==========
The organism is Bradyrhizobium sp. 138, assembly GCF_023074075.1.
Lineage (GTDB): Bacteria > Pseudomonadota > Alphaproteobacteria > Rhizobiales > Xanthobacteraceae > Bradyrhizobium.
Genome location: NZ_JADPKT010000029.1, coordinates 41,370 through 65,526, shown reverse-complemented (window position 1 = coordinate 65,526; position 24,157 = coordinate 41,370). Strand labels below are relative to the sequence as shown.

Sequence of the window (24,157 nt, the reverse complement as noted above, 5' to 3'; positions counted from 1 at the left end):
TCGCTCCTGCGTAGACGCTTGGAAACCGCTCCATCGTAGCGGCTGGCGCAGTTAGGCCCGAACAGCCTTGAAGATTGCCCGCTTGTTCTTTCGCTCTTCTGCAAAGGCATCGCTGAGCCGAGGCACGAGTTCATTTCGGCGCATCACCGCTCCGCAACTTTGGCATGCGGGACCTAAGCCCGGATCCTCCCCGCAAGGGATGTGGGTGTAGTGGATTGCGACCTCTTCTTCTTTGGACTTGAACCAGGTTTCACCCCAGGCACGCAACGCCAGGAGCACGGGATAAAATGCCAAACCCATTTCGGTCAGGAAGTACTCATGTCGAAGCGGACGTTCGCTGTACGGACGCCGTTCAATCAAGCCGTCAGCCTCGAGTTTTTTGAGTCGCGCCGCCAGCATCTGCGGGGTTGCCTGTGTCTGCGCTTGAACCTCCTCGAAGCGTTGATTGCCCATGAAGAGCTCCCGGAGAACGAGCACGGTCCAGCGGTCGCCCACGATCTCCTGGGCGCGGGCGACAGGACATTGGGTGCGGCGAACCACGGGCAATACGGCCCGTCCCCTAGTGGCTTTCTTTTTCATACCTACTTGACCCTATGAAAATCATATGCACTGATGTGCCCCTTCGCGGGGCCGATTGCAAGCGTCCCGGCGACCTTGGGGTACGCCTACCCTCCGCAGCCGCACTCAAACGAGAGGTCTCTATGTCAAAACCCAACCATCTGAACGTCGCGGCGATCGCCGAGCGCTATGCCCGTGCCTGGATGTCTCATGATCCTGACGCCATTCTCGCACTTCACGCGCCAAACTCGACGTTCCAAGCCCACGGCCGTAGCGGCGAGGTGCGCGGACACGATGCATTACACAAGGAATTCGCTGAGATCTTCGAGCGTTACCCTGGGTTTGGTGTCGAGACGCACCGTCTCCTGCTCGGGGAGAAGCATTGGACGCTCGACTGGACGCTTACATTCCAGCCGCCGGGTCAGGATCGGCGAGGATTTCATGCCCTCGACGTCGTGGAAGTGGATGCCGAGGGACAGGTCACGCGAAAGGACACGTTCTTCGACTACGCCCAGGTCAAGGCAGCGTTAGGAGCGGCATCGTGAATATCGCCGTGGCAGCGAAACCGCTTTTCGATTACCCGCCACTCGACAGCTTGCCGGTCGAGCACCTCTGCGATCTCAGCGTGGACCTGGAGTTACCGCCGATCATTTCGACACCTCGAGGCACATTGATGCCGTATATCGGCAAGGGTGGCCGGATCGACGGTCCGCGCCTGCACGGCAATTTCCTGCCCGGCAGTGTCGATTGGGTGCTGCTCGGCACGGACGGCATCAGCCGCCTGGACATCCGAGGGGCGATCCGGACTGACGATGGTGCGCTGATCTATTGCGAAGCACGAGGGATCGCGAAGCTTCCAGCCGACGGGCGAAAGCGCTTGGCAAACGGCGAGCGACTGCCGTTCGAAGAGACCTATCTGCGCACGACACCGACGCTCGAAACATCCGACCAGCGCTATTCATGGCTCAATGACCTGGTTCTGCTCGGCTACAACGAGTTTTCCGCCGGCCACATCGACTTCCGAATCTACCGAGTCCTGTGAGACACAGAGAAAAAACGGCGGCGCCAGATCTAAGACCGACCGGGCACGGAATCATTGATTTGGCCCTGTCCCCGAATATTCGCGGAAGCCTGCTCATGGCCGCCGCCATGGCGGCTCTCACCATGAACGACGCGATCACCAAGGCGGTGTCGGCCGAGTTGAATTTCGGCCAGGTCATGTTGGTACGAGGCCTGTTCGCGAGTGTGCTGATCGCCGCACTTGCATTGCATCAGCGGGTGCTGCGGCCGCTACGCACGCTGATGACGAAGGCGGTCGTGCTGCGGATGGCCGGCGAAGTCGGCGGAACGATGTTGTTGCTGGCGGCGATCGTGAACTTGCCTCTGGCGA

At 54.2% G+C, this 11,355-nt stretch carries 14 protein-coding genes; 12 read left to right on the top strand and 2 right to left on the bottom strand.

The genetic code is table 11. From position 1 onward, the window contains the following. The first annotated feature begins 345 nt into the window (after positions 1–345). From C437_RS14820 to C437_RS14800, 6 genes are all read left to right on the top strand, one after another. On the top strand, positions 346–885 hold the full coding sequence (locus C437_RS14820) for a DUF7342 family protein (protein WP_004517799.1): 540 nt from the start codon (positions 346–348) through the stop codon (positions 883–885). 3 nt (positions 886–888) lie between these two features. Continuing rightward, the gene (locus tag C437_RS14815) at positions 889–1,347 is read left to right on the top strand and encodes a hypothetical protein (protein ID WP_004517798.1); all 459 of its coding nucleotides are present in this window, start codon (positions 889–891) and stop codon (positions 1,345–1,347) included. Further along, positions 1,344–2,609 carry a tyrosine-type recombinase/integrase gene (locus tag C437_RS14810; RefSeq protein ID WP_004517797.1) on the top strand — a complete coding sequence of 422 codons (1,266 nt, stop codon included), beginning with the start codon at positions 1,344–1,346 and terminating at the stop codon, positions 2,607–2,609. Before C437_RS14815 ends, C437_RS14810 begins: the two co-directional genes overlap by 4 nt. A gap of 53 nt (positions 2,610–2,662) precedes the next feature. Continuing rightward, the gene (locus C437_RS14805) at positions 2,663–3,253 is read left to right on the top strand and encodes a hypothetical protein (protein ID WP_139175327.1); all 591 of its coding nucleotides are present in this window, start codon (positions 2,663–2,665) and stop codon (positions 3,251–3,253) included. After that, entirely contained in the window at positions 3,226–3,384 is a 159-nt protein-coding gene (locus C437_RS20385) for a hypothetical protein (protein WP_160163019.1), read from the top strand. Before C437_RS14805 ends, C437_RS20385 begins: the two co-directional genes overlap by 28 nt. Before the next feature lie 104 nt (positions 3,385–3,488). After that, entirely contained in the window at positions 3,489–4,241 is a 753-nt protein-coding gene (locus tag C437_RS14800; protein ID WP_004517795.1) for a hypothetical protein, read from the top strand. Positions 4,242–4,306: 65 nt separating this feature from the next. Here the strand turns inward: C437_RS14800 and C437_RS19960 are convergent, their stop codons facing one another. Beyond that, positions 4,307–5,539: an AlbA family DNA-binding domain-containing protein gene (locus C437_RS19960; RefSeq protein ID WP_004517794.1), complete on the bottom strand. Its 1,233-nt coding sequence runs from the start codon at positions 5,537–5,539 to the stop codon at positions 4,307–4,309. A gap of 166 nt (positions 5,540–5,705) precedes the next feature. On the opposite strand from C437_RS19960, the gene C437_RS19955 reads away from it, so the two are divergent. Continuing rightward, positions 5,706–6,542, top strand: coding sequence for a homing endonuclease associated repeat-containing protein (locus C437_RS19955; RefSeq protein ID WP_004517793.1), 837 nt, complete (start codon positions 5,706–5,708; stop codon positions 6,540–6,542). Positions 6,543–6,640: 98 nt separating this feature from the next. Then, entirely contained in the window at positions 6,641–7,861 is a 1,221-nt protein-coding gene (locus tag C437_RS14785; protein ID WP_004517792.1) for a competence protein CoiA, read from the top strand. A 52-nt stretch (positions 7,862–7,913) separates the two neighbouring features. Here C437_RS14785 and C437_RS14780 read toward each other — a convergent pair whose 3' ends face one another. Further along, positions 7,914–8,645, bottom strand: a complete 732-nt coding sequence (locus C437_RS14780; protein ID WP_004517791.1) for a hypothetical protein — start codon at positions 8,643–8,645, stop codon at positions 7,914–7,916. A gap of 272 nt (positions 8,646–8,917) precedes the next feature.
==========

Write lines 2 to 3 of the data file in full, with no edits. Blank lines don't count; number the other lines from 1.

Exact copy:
Lineage (GTDB): Bacteria > Pseudomonadota > Alphaproteobacteria > Rhizobiales > Xanthobacteraceae > Bradyrhizobium.
Genome location: NZ_JADPKT010000029.1, coordinates 41,370 through 65,526, shown reverse-complemented (window position 1 = coordinate 65,526; position 24,157 = coordinate 41,370). Strand labels below are relative to the sequence as shown.